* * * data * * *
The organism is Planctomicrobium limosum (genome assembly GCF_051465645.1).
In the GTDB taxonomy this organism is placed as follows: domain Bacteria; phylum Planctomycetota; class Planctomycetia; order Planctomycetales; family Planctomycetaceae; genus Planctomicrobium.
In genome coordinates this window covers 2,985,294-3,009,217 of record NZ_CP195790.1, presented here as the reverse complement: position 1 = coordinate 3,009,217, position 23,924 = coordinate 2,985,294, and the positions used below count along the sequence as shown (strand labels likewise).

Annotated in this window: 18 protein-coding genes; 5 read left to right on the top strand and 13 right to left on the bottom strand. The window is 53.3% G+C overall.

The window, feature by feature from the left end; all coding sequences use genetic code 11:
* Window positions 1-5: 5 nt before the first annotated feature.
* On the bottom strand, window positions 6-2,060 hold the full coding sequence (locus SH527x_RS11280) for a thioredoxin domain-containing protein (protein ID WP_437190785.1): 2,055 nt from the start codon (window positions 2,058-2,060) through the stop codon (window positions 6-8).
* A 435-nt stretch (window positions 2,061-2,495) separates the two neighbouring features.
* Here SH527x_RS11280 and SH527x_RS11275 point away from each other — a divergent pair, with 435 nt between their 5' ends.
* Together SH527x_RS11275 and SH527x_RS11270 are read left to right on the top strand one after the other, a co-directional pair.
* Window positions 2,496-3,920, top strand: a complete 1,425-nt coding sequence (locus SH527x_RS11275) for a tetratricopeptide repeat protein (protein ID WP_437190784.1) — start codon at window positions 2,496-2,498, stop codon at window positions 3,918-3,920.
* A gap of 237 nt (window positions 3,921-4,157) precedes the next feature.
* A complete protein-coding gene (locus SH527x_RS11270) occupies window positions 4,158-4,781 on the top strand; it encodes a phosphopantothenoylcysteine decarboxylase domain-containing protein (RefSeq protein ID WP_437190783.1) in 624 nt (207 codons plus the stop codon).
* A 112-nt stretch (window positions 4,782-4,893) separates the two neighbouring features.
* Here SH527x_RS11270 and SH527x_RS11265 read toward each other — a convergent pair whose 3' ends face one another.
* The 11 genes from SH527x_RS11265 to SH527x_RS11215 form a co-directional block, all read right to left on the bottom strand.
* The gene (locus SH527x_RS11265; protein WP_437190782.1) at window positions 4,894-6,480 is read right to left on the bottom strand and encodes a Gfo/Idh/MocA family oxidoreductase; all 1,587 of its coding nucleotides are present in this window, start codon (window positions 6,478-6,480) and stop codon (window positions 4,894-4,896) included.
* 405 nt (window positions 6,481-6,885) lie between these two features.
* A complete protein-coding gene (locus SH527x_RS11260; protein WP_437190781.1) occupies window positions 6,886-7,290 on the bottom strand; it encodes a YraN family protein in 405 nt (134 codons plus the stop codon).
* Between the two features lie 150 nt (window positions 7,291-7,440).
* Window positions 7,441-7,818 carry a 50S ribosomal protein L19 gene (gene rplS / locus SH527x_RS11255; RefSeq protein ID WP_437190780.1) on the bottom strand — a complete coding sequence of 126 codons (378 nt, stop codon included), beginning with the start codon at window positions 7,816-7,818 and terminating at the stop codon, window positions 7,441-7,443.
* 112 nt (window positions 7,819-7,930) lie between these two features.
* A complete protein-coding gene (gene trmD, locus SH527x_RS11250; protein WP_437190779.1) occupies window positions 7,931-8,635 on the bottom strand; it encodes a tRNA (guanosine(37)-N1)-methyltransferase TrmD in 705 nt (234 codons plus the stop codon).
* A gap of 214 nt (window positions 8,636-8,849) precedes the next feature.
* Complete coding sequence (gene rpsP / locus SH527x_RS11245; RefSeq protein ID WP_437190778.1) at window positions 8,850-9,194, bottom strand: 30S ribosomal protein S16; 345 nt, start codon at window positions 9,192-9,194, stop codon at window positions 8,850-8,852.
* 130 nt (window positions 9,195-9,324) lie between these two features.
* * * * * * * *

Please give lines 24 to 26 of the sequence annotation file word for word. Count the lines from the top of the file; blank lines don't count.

* A gap of 214 nt (window positions 8,636-8,849) precedes the next feature.
* Complete coding sequence (gene rpsP / locus SH527x_RS11245; RefSeq protein ID WP_437190778.1) at window positions 8,850-9,194, bottom strand: 30S ribosomal protein S16; 345 nt, start codon at window positions 9,192-9,194, stop codon at window positions 8,850-8,852.
* 130 nt (window positions 9,195-9,324) lie between these two features.